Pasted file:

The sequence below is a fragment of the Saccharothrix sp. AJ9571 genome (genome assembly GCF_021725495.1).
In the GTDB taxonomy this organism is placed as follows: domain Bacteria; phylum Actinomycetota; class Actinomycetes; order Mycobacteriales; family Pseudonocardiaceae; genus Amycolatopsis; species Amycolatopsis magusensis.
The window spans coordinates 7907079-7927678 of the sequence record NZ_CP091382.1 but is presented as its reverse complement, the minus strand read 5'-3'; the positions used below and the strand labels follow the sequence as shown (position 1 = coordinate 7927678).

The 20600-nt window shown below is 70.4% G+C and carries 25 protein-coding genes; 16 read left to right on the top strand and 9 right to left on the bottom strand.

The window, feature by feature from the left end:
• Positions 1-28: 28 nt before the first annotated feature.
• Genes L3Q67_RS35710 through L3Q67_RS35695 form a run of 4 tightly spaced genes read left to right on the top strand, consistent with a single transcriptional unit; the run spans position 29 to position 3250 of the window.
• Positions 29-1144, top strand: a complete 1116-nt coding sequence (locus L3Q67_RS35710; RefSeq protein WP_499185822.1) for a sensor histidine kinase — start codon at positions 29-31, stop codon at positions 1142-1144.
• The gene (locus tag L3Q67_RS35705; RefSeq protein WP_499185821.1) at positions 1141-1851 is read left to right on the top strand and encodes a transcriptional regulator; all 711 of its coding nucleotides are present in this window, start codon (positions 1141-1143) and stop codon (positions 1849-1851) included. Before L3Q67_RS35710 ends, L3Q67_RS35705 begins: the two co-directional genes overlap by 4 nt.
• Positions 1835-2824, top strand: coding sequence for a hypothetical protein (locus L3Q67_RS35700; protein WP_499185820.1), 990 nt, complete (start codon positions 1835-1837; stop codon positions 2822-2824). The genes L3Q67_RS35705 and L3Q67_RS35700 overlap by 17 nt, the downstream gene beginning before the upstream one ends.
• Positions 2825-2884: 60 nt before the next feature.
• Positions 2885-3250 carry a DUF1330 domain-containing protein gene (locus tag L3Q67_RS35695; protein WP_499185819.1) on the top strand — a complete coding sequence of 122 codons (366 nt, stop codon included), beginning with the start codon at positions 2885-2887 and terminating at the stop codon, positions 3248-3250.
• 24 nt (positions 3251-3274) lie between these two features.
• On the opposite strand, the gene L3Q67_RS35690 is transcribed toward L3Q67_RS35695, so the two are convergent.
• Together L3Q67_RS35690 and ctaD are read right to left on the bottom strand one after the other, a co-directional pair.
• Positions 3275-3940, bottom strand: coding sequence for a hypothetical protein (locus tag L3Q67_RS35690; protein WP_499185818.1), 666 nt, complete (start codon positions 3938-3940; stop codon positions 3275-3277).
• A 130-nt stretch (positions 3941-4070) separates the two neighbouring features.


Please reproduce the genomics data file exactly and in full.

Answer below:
The sequence below is a fragment of the Saccharothrix sp. AJ9571 genome (genome assembly GCF_021725495.1).
In the GTDB taxonomy this organism is placed as follows: domain Bacteria; phylum Actinomycetota; class Actinomycetes; order Mycobacteriales; family Pseudonocardiaceae; genus Amycolatopsis; species Amycolatopsis magusensis.
The window spans coordinates 7907079-7927678 of the sequence record NZ_CP091382.1 but is presented as its reverse complement, the minus strand read 5'-3'; the positions used below and the strand labels follow the sequence as shown (position 1 = coordinate 7927678).

The 20600-nt window shown below is 70.4% G+C and carries 25 protein-coding genes; 16 read left to right on the top strand and 9 right to left on the bottom strand.

The window, feature by feature from the left end:
• Positions 1-28: 28 nt before the first annotated feature.
• Genes L3Q67_RS35710 through L3Q67_RS35695 form a run of 4 tightly spaced genes read left to right on the top strand, consistent with a single transcriptional unit; the run spans position 29 to position 3250 of the window.
• Positions 29-1144, top strand: a complete 1116-nt coding sequence (locus L3Q67_RS35710; RefSeq protein WP_499185822.1) for a sensor histidine kinase — start codon at positions 29-31, stop codon at positions 1142-1144.
• The gene (locus tag L3Q67_RS35705; RefSeq protein WP_499185821.1) at positions 1141-1851 is read left to right on the top strand and encodes a transcriptional regulator; all 711 of its coding nucleotides are present in this window, start codon (positions 1141-1143) and stop codon (positions 1849-1851) included. Before L3Q67_RS35710 ends, L3Q67_RS35705 begins: the two co-directional genes overlap by 4 nt.
• Positions 1835-2824, top strand: coding sequence for a hypothetical protein (locus L3Q67_RS35700; protein WP_499185820.1), 990 nt, complete (start codon positions 1835-1837; stop codon positions 2822-2824). The genes L3Q67_RS35705 and L3Q67_RS35700 overlap by 17 nt, the downstream gene beginning before the upstream one ends.
• Positions 2825-2884: 60 nt before the next feature.
• Positions 2885-3250 carry a DUF1330 domain-containing protein gene (locus tag L3Q67_RS35695; protein WP_499185819.1) on the top strand — a complete coding sequence of 122 codons (366 nt, stop codon included), beginning with the start codon at positions 2885-2887 and terminating at the stop codon, positions 3248-3250.
• 24 nt (positions 3251-3274) lie between these two features.
• On the opposite strand, the gene L3Q67_RS35690 is transcribed toward L3Q67_RS35695, so the two are convergent.
• Together L3Q67_RS35690 and ctaD are read right to left on the bottom strand one after the other, a co-directional pair.
• Positions 3275-3940, bottom strand: coding sequence for a hypothetical protein (locus tag L3Q67_RS35690; protein WP_499185818.1), 666 nt, complete (start codon positions 3938-3940; stop codon positions 3275-3277).
• A 130-nt stretch (positions 3941-4070) separates the two neighbouring features.